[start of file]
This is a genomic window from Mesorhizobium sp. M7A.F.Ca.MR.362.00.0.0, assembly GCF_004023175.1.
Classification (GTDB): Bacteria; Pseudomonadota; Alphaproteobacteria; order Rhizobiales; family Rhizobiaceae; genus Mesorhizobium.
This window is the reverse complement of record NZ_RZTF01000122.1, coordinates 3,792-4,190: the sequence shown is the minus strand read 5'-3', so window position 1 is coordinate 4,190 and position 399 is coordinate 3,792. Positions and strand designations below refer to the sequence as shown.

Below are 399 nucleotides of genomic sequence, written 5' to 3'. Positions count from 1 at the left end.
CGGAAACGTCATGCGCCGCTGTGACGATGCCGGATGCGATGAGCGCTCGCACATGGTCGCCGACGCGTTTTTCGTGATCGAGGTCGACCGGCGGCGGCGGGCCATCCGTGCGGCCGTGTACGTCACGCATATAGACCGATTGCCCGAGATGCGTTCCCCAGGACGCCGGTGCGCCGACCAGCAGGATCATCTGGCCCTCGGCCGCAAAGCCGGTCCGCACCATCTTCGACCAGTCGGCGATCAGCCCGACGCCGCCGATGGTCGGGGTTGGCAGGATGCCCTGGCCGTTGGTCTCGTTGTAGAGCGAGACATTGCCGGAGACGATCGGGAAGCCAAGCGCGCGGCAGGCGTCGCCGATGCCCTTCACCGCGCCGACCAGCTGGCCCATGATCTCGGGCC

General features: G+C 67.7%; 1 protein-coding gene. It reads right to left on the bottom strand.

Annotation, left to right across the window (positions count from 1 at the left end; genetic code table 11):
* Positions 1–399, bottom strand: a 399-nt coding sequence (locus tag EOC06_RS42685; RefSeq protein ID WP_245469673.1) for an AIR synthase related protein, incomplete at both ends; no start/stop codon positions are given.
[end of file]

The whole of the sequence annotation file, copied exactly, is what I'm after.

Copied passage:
This is a genomic window from Mesorhizobium sp. M7A.F.Ca.MR.362.00.0.0, assembly GCF_004023175.1.
Classification (GTDB): Bacteria; Pseudomonadota; Alphaproteobacteria; order Rhizobiales; family Rhizobiaceae; genus Mesorhizobium.
This window is the reverse complement of record NZ_RZTF01000122.1, coordinates 3,792-4,190: the sequence shown is the minus strand read 5'-3', so window position 1 is coordinate 4,190 and position 399 is coordinate 3,792. Positions and strand designations below refer to the sequence as shown.

Below are 399 nucleotides of genomic sequence, written 5' to 3'. Positions count from 1 at the left end.
CGGAAACGTCATGCGCCGCTGTGACGATGCCGGATGCGATGAGCGCTCGCACATGGTCGCCGACGCGTTTTTCGTGATCGAGGTCGACCGGCGGCGGCGGGCCATCCGTGCGGCCGTGTACGTCACGCATATAGACCGATTGCCCGAGATGCGTTCCCCAGGACGCCGGTGCGCCGACCAGCAGGATCATCTGGCCCTCGGCCGCAAAGCCGGTCCGCACCATCTTCGACCAGTCGGCGATCAGCCCGACGCCGCCGATGGTCGGGGTTGGCAGGATGCCCTGGCCGTTGGTCTCGTTGTAGAGCGAGACATTGCCGGAGACGATCGGGAAGCCAAGCGCGCGGCAGGCGTCGCCGATGCCCTTCACCGCGCCGACCAGCTGGCCCATGATCTCGGGCC

General features: G+C 67.7%; 1 protein-coding gene. It reads right to left on the bottom strand.

Annotation, left to right across the window (positions count from 1 at the left end; genetic code table 11):
* Positions 1–399, bottom strand: a 399-nt coding sequence (locus tag EOC06_RS42685; RefSeq protein ID WP_245469673.1) for an AIR synthase related protein, incomplete at both ends; no start/stop codon positions are given.